TSMC – rather like Taiwan itself – finds itself between a rock and hard place.
The majority of TSMC’s sales come from the broader fabless community which is led by US companies. But a significant part of the demand comes from China. TSMC does not want to offend China but ultimately the largest part of the market is outside China and will likely be led by US regulation. Similarly, the country is claimed by China but its independence from China is underwritten by the United States.
As such, economic actions in Taiwan and China can quickly become political. But these are rapids that TSMC has traditionally navigated with consummate skill. And mentioning the opportunity of putting a leading-edge or near leading-edge fab in the US sounds like interesting tack from TSMC.
TSMC is so successful at making leading-edge silicon it now is the global leader pulling clear of Samsung and having left Intel and Globalfoundries behind. In Globalfoundries case permanently, as that foundry has opted out of competing at 7nm and below. But China was responsible for about 20 percent of TSMC’s revenue in 2019. So, heightened export restrictions would be inconvenient for TSMC. They would effectively be a ban on sales of leading-edge silicon to China in general and to communications giant Huawei in particular. The latter is almost certainly the United States’ intent.
TSMC’s senior management was asked during the conference call to discuss 1Q20 financial results how they were managing the risk of such a ban. Chairman Mark Liu fielded the question saying: “We are now aware about the recent development of U.S. trade rule changes. However, these rule changes have – is still under draft.” He added: “And after the finalized draft, there will be another 30 days of grace period for the industry to respond. In general, we share the concerns, all the concerns of U.S. semiconductor communities such as voices from SEMI or from SIA.” (See Semiconductor industry pushes back against US export controls).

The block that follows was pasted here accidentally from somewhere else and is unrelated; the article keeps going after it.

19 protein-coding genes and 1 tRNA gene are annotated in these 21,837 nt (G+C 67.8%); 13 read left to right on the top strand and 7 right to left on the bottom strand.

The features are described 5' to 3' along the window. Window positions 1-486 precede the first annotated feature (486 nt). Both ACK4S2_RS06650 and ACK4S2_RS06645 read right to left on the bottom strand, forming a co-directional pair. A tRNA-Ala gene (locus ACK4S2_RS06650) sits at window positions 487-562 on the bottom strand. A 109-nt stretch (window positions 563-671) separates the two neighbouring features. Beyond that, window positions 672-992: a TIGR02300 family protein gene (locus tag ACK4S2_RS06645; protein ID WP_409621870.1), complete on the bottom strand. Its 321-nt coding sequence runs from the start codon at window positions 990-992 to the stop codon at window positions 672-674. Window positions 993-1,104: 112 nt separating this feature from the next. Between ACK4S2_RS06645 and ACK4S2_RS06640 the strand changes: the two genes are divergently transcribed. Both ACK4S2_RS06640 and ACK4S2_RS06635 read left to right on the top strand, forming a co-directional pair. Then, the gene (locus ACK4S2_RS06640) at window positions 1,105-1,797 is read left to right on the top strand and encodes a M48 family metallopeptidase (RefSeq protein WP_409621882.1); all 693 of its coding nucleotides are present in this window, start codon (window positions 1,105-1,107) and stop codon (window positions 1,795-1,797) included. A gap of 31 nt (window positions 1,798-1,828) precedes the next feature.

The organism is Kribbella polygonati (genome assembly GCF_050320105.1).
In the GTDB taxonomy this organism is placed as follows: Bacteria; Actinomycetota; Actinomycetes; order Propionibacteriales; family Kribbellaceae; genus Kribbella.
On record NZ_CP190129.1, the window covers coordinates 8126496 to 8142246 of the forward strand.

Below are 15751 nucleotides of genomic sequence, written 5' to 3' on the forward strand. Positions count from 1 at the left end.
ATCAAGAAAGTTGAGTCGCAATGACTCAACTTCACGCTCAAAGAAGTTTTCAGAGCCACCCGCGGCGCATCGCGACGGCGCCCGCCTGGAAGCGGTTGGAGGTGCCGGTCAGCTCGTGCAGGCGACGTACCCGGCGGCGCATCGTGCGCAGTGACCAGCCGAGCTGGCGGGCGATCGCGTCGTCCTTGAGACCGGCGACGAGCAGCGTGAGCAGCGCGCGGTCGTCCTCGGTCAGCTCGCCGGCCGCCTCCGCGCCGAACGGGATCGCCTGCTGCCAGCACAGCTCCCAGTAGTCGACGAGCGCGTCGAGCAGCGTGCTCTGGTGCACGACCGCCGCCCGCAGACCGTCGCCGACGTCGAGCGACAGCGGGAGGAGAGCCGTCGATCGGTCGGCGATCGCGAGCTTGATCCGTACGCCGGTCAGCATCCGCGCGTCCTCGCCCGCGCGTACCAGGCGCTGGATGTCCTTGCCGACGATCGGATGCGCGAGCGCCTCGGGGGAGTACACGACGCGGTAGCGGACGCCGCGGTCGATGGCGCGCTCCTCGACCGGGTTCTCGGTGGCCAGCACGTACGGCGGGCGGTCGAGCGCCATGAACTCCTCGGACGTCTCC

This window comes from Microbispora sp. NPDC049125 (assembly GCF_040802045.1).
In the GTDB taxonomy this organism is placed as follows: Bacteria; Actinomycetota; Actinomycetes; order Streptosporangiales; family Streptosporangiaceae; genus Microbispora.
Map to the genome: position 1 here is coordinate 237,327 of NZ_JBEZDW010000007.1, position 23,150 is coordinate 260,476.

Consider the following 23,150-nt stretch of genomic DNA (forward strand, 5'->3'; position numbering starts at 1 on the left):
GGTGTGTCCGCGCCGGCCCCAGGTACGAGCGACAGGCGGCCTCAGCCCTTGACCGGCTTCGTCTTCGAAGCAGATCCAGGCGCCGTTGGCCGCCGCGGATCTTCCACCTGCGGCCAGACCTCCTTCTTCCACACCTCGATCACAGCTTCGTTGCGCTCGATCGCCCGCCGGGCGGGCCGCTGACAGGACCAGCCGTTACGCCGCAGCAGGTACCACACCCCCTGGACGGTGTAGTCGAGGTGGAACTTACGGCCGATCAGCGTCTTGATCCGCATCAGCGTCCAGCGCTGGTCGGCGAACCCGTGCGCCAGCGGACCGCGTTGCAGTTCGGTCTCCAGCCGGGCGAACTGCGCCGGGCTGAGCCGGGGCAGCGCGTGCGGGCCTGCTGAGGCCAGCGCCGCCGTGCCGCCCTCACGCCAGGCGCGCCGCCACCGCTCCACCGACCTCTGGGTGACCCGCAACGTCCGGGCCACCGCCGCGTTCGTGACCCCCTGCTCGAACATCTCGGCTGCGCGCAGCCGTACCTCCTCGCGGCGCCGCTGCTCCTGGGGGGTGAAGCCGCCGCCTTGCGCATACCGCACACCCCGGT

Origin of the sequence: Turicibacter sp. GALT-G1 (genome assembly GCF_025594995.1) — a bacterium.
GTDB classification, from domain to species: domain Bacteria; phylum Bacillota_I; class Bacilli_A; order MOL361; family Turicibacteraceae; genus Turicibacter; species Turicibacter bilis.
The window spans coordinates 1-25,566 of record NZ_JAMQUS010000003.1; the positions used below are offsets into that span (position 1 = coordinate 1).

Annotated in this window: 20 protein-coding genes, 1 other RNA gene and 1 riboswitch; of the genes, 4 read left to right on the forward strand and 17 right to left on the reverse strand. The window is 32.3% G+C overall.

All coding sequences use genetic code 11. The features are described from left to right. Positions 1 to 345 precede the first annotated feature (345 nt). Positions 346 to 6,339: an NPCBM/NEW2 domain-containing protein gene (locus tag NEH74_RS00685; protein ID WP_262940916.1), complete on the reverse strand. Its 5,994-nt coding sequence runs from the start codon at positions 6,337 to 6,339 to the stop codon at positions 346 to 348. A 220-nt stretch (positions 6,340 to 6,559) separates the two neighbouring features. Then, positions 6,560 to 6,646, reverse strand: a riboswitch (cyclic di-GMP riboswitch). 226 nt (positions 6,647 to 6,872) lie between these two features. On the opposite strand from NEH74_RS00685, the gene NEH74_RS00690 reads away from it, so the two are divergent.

Liu added: “We have studied the various scenarios. And yes, there may be some near-term impact. And we will take – work with our customer dynamically and we will take appropriate measures so that to minimize the impact to TSMC. However, for the mid- to long-term, we think the underlying megatrend still holds.”
The megatrend that Liu refers to is TSMC’s need to maintain its capex at $15 billion to $16 billion in 2020 and roll out more capacity for 5G, smartphones and high-performance computing. And here comes the carrot: part of that roll out could be in the US although likely using budget in 2021 and later years.
It is notable that the last time TSMC mentioned the possibility of building a wafer fab in the US was in 2017 (see TSMC considers US for 3nm wafer fab site). That was shortly after the inauguration of President Donald Trump whose election campaign had included much talk about the need to bring jobs and investment to the US.
Foxconn Technology Group, Apple’s equipment assembly partner as TSMC is Apple’s application processor manufacturer, responded to that talk and agreed to build an LCD manufacturing plant in Wisconsin. However, three years on that project appears to have been in a constant state of re-appraisal and change and relatively little employment or manufacturing.
TSMC didn’t bite then and has been largely quiet on the matter since.
Next: $16 billion
Back in 2017 the prevailing wisdom was that a TSMC 3nm wafer fab would involve a lifetime spend of about $16 billion.
Chairman’s Liu’s observation on the call that the cost of establishing supply chain ecosystem is one of the issues, makes things somewhat easier. A state such as California or Oregon could easily find cash and some sort of supply chain consortium could be cobbled together to ease costs for TSMC for a project that would be in the supply chain’s and the state’s interest.
The second objection Liu mentioned is where to find the professional engineers to occupy one of TSMC’s leading-edge, highly automated wafer fabs. What about Oregon or Arizona?
That’s where Intel has some manufacturing that is struggling to keep up with TSMC. Intel even has its Fab42 shell in Chandler, Arizona, earmarked for 7nm production. Could some sort of deal be fashioned around that?
As Intel seeks to head up the supply chain and become a “solutions provider” rather than a chip provider, having a foundry partner close at hand could be one way forward.
Perhaps the question now is” will the US bite and defer a tightening of the regulations while TSMC can intensify its search for a wafer fab location and suitable subsidies to make starting up on a new campus economic?
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